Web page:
I have been in the fitness industry for nearly 20 years, and in 2007 I decided to enroll on The NLSSM course. I figured that personal training and sports massage would go hand in hand, and add another income stream for me. However, what I didn't expect was just how much I would learn, not just about other people's bodies but my own body. Also, because of the nature of the course content, my knowledge of anatomy and physiology, origins and insertions and biomechanics increased exponentially.
Learning about postural assessments and other assessment tools such as The Thomas Test also gave me a new direction when working with my personal training clients. I realised that my clients were individuals and as such I should be training them in this way.
My career took a new avenue and in 2012 I helped set up a new business called Fit6. Understanding that every individual has their own postural imbalances and weaknesses, I very much focus on a foundation of mobility, stability and flexibility in order for my clients to achieve their goals. The idea of Fit6 is centered around the 6 primal movement patterns: squat, hinge, push, pull, lunge/gait, and rotation. I now make sure all my clients are proficient in these movement patterns before adding load, (sometimes you have to regress to progress). Most of the time clients have restrictions in these movement patterns, because of imbalances/tightness/weakness etc, and because of my expertise in soft tissue manipulation, I am then able to help break down these barriers in order to allow them to achieve a new range of motion. This is what makes Fit6 stand out from other businesses in the area.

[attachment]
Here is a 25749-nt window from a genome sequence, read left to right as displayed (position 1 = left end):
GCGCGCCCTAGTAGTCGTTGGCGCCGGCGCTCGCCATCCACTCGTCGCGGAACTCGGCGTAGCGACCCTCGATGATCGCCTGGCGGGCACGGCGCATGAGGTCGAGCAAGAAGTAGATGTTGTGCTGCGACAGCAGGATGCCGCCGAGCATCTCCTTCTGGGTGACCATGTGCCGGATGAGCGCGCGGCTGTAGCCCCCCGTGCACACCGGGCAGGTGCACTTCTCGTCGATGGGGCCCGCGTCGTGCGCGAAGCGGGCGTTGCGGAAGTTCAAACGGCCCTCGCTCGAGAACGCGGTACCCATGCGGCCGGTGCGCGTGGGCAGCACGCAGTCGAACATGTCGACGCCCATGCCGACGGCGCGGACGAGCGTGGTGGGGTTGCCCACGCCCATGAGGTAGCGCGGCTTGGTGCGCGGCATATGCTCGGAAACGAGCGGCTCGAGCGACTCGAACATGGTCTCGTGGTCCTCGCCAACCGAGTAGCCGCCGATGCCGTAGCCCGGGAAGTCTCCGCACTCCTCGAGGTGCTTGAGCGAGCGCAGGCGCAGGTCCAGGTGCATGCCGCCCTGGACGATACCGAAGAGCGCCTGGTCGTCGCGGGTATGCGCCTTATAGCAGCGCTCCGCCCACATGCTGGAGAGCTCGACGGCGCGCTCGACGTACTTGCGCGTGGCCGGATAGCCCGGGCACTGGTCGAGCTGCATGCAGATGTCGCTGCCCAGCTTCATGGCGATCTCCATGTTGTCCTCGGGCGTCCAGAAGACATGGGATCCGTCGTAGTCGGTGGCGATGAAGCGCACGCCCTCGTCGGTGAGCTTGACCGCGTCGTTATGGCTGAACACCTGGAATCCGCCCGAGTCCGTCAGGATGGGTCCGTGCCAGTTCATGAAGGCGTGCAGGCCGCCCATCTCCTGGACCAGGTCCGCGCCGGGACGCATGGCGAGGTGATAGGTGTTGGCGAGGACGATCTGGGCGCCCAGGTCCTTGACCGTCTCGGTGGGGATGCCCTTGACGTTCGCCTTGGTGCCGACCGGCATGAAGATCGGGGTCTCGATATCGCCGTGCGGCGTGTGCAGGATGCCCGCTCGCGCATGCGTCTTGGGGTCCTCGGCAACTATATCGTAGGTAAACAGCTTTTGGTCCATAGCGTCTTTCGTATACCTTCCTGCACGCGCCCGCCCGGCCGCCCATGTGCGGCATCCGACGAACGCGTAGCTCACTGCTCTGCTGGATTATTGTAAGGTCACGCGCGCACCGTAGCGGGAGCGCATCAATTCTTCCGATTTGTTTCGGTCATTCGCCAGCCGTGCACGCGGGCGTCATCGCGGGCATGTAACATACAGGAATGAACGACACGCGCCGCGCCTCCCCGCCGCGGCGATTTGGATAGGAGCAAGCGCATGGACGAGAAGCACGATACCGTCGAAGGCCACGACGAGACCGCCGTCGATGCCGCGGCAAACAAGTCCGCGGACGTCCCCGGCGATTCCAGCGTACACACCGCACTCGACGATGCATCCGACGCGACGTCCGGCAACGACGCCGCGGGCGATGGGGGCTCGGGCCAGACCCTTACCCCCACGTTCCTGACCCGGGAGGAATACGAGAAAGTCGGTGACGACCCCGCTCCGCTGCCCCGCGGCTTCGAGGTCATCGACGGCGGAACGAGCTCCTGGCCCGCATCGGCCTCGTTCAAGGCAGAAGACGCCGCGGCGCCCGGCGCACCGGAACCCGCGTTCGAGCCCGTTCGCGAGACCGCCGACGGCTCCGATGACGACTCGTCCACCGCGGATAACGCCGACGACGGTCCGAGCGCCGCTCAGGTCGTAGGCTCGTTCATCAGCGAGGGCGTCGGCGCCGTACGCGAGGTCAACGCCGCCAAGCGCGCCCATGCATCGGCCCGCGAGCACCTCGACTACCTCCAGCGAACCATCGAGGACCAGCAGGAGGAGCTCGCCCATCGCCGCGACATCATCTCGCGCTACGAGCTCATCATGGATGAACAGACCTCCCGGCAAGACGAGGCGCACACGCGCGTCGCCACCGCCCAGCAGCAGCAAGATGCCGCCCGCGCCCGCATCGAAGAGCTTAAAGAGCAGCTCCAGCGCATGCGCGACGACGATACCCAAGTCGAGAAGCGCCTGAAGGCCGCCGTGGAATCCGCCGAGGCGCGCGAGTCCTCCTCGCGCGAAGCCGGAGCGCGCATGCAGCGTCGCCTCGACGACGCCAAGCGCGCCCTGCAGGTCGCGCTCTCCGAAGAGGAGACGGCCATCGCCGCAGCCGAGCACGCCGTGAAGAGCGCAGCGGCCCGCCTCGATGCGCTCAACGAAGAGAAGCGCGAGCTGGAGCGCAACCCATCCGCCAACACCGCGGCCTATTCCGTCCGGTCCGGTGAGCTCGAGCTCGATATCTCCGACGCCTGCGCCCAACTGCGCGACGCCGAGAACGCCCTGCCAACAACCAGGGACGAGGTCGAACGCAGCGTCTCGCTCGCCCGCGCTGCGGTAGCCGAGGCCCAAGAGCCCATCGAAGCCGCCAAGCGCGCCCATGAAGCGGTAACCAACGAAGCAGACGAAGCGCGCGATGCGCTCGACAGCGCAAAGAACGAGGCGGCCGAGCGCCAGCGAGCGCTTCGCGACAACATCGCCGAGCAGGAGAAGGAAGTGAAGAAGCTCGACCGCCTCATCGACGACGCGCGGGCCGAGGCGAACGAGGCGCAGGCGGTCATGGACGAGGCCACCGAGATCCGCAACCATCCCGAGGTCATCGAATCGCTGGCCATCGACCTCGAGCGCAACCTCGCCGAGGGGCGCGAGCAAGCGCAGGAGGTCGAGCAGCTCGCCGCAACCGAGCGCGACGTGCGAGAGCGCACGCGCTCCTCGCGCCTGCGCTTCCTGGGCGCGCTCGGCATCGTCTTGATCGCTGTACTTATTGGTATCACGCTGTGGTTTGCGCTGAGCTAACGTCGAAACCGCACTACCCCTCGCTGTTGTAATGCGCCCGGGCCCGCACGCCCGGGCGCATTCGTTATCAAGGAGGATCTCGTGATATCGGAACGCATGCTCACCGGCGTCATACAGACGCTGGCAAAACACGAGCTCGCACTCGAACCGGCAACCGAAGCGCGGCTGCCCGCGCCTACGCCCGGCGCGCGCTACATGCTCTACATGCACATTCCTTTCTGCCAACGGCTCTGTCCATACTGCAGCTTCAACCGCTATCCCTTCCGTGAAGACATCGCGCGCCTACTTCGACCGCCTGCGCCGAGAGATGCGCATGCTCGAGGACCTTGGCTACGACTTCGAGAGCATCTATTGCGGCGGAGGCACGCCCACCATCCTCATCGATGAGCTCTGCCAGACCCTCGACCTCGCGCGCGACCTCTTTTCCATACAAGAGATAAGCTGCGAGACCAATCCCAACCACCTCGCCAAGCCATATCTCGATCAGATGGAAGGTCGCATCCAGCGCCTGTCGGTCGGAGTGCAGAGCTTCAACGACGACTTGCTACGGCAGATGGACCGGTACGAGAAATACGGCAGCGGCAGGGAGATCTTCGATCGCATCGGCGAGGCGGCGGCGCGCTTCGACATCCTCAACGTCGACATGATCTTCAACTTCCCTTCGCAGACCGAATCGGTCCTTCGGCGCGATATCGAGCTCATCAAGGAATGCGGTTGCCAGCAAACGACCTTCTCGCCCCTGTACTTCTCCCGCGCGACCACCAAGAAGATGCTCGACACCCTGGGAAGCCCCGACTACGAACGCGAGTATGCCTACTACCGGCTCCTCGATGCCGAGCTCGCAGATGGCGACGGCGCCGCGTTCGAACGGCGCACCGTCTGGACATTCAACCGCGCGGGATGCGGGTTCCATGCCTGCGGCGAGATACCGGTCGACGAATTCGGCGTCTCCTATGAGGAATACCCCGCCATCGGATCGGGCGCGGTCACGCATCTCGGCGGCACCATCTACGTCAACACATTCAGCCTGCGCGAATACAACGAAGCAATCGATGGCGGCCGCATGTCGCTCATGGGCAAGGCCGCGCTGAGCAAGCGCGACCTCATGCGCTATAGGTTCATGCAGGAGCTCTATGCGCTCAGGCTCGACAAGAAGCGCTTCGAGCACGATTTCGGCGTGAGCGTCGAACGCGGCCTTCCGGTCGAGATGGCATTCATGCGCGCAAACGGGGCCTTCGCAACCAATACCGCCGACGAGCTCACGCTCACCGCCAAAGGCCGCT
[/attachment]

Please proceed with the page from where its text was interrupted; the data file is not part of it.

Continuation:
Since I graduated in 2007 I have set up my own business, opened two clinics in High Wycombe, had a brief stint working at West Ham United Football Club with the physio team and helped train Ross Kemp for his return to EastEnders. Business is booming, I am working minimum 65hr, 6 day weeks, (much to the annoyance of my wife), however I wouldn't change it for the world, I love what I do, and I can't recommend The NLSSM enough.